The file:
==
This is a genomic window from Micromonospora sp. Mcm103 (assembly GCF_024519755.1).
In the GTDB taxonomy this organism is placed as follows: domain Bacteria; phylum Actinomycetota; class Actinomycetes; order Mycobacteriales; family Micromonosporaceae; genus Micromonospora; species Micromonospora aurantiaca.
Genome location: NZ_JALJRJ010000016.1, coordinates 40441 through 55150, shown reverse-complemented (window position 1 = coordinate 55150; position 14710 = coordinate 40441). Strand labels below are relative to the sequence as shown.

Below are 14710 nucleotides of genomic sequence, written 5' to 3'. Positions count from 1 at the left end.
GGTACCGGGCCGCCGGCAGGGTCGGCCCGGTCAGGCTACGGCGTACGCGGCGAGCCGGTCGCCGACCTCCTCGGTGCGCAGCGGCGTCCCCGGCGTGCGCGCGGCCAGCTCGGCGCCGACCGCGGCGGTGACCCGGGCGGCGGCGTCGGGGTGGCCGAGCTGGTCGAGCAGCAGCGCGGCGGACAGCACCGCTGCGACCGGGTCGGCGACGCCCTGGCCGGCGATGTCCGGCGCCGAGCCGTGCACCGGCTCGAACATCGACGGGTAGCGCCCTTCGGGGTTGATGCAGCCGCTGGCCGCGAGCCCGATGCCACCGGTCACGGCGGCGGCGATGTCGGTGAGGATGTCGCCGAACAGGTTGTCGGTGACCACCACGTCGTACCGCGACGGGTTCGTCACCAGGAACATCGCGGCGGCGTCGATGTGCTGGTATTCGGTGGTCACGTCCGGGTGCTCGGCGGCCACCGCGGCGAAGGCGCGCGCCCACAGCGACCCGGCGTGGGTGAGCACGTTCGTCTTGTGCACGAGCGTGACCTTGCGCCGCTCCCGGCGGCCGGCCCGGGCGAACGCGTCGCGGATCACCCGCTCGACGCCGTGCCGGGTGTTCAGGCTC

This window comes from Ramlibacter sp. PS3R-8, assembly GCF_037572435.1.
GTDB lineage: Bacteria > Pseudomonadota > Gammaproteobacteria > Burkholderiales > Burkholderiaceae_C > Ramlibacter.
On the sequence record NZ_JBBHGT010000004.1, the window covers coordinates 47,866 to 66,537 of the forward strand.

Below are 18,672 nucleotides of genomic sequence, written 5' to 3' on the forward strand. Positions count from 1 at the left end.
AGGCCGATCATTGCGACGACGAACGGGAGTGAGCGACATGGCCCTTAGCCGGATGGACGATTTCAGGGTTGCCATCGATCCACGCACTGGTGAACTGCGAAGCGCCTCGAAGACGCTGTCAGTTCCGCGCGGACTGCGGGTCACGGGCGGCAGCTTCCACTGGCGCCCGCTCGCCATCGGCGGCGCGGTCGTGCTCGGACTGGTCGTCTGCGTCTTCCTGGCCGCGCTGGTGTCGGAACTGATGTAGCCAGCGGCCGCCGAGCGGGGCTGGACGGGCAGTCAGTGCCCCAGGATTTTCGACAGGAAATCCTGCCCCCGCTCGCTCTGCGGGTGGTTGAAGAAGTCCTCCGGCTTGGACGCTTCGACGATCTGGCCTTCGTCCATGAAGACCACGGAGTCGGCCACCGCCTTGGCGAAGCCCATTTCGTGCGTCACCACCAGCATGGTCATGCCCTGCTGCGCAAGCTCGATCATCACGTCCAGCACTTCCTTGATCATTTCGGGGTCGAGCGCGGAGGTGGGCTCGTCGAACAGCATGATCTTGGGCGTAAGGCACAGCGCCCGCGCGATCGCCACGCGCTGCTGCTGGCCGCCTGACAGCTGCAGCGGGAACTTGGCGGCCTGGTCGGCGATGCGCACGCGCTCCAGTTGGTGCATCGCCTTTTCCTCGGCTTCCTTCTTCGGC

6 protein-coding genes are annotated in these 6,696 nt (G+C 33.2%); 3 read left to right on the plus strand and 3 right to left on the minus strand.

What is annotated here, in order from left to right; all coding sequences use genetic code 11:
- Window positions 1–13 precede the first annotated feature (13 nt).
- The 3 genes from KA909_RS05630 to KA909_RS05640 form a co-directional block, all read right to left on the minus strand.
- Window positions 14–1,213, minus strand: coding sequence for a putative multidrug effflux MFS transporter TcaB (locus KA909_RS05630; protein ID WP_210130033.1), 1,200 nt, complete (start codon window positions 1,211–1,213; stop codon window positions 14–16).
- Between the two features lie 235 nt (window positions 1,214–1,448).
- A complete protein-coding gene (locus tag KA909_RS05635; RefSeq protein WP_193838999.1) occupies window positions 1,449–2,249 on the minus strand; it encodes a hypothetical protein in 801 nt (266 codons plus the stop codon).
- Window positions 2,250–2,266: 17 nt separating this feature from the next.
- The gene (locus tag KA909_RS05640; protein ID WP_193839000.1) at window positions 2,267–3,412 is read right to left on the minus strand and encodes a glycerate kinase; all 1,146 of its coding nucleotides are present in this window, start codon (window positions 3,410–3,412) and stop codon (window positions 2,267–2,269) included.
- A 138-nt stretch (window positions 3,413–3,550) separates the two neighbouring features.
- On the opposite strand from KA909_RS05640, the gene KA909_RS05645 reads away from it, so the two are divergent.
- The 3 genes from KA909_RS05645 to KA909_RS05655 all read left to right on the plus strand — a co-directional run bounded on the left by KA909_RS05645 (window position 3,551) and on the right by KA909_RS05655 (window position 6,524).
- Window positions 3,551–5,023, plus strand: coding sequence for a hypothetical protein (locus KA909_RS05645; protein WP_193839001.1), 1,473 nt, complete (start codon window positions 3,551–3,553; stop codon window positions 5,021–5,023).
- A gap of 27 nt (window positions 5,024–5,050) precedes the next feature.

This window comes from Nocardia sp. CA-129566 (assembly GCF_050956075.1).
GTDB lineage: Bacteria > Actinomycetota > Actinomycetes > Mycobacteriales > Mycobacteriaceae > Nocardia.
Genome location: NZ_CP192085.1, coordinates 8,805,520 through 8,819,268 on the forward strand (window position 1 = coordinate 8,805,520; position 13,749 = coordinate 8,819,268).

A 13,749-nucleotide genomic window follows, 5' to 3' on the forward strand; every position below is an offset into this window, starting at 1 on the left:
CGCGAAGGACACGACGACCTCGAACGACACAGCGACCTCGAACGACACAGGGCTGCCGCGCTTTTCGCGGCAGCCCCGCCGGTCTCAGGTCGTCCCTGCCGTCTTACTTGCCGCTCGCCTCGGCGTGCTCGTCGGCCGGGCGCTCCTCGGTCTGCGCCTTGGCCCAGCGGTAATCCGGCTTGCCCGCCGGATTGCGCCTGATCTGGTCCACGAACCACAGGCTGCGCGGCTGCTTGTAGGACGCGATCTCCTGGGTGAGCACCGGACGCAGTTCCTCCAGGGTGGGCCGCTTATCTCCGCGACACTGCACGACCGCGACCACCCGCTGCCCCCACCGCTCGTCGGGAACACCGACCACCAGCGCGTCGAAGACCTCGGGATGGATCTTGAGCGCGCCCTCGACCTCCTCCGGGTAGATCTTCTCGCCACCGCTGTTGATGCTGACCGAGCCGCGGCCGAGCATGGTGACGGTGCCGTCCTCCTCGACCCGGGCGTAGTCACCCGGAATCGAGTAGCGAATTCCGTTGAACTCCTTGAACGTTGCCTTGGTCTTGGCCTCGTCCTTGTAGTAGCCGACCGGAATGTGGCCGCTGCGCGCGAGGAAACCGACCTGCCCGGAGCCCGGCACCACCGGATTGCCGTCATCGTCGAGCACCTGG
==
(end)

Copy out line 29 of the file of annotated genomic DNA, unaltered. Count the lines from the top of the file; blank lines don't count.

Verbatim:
CGCGAAGGACACGACGACCTCGAACGACACAGCGACCTCGAACGACACAGGGCTGCCGCGCTTTTCGCGGCAGCCCCGCCGGTCTCAGGTCGTCCCTGCCGTCTTACTTGCCGCTCGCCTCGGCGTGCTCGTCGGCCGGGCGCTCCTCGGTCTGCGCCTTGGCCCAGCGGTAATCCGGCTTGCCCGCCGGATTGCGCCTGATCTGGTCCACGAACCACAGGCTGCGCGGCTGCTTGTAGGACGCGATCTCCTGGGTGAGCACCGGACGCAGTTCCTCCAGGGTGGGCCGCTTATCTCCGCGACACTGCACGACCGCGACCACCCGCTGCCCCCACCGCTCGTCGGGAACACCGACCACCAGCGCGTCGAAGACCTCGGGATGGATCTTGAGCGCGCCCTCGACCTCCTCCGGGTAGATCTTCTCGCCACCGCTGTTGATGCTGACCGAGCCGCGGCCGAGCATGGTGACGGTGCCGTCCTCCTCGACCCGGGCGTAGTCACCCGGAATCGAGTAGCGAATTCCGTTGAACTCCTTGAACGTTGCCTTGGTCTTGGCCTCGTCCTTGTAGTAGCCGACCGGAATGTGGCCGCTGCGCGCGAGGAAACCGACCTGCCCGGAGCCCGGCACCACCGGATTGCCGTCATCGTCGAGCACCTGG